Beer battered mackerel for dinner after a day out with Hot Reels.
Don’t forget that the spanish mackerel closure is still on, so they are off limits in all local waters until next Wednesday, 22nd March. Spaniards caught in Platypus Bay waters can not be kept at any time due to the extraordinary ciguatera poisoning risk.
There are a few mackerel wandering our local shipping channels, chasing small herring and pencil squid. Trolling narrow-profiled divers at around 6-7 knots will help you track them down. Otherwise, look for schoolies around our inshore artificial reef structures, particularly the Simpson or the shipwrecks of the Roy Rufus. The Fairway has had mackerel visit its waters reasonably regularly of late, so a return visit over the dark of the moon would not be surprising.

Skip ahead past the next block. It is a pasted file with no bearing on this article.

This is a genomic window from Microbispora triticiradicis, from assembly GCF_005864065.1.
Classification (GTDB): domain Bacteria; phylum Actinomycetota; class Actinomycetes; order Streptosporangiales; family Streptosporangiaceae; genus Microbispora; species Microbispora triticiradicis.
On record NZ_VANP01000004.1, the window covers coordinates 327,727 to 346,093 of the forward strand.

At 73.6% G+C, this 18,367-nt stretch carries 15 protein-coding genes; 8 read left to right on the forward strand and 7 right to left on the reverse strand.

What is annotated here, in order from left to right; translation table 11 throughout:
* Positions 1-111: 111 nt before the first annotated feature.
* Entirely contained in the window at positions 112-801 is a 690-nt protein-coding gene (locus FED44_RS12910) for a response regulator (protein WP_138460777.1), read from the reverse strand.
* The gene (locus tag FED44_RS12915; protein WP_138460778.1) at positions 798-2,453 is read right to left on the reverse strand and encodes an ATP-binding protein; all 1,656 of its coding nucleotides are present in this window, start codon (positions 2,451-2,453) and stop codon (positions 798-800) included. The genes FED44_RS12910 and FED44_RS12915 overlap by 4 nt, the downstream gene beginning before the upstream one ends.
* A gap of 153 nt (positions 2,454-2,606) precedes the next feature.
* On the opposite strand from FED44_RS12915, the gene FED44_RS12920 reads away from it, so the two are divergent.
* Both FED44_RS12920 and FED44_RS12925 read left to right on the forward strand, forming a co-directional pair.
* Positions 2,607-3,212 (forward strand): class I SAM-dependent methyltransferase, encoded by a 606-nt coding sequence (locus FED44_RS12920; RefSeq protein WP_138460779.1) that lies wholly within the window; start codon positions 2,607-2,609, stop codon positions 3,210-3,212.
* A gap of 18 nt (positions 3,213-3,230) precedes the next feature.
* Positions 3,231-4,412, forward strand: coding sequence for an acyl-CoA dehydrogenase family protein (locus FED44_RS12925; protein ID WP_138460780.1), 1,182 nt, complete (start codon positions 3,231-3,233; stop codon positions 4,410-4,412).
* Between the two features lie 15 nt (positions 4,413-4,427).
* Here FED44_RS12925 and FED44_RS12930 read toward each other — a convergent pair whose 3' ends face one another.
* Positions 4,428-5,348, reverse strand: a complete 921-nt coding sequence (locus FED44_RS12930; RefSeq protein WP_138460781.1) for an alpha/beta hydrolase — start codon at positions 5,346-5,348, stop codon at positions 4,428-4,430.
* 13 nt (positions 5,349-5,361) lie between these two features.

Big GTs will snatch a schoolie or even a small spaniard mid-fight if they are in the area, and going on recent reports, there are still some big models haunting local ledges, artificial reefs and wrecks. These brutes are very much a summer spectacle in our inshore waters and will begin to wander off during autumn. Seek them out around high-current areas with plenty of baitfish or other small fish.
Stories of queenfish encounters abound, and it seems as though they are turning up in the shallows all over the lower bay. The western shores have had their share in recent weeks, with sizeable queenies mixed amongst smaller models at times. Creek mouths and subtle beach gutters have drawn them at varying stages of the tide, whilst any schools of baitfish making their way across the nearby flats are in real jeopardy.